Does anyone here use Wire, a Swiss messaging app that I believe is touted as being more secure and private than Skype?

  12. hahaha said on October 8, 2017 at 8:26 am

    two more alternatives: Skype, QQ

  13. Graham said on October 8, 2017 at 5:53 am

    Discord has been growing in popularity recently. It’s starting to rival Skype for chatting and streaming.

  14. Joe said on October 8, 2017 at 12:43 am


  15. CHEF-KOCH said on October 7, 2017 at 10:00 pm

    F**k’s to give -> 0.

    1. Andrew. said on October 8, 2017 at 3:43 am

      1 actually, since it was worth enough for you to comment on.

  16. someone said on October 7, 2017 at 3:18 pm

    Telegram is the best. open source, light weight, portable standalone Windows app (Mac and Linux too). You have the option to use with or without a phone, and the option to add friends by username instead of phone number. too bad it is not popular…

    1. tom42 said on October 7, 2017 at 11:47 pm

      you need a phone number to sign up

  17. chesscanoe said on October 7, 2017 at 1:08 pm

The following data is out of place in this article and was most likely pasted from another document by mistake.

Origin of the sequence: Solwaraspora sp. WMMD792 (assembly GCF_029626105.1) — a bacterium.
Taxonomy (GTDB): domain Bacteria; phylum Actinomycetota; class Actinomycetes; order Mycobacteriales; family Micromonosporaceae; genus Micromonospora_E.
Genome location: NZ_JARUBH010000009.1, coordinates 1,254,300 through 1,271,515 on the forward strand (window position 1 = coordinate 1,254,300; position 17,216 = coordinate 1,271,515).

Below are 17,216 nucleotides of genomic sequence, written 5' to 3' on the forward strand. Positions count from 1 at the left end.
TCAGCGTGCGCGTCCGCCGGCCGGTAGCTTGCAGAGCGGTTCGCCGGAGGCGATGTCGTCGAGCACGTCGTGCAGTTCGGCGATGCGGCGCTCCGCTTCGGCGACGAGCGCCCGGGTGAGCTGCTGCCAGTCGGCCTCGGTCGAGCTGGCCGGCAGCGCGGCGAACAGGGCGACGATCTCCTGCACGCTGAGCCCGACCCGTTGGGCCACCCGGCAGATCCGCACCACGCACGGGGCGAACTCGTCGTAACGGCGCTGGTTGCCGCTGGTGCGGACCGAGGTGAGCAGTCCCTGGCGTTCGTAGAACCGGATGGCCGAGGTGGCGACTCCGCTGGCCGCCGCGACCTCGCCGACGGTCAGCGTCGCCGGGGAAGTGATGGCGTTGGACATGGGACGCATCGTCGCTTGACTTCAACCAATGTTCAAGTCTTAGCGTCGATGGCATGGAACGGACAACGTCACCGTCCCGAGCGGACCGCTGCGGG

I dropped AIM decades ago. I’ve been using Skype Desktop for a few years and like it because Font style and size is customizable, a key requirement for me. Cloud Skype for Windows 10 is prettier but Font size and style is not customizable, so I do not use this implementation.

  18. RPWheeler said on October 7, 2017 at 12:33 pm

    Not affected. Used ICQ back in 1999-2007, switched to Jabber / Google talk after that. AIM might be popular in America, but I know no reason to use it in ex-USSR countries.

    As for the alternatives.

    People use Skype a lot as their work communication system.
    Google Talk should be familiar to Android phone owners
    Viber is a not bad backup alternative for Skype and has desktop clients.
    Some people mention/use Telegram as well.
    I used Miranda IM for messaging up to 2015, and Xabber for Facebook contacts when they supported Jabber protocol.

    Facebook messenger IMO is just not good: still overbloated resource hog AFAIK . I recommend people to stay away from it, and other Facebook apps too.

    1. Weilan said on October 7, 2017 at 12:51 pm

      I bet everyone has moved on. I don’t even remember this program, I was born in the second half of 1991.

      I remember the Yahoo Messenger and MSN Messenger, but they weren’t popular where I come from, only ICQ and mIRC were.

  19. Marti Martz said on October 7, 2017 at 10:06 am

    Yeesh! Another one bites the dust. :(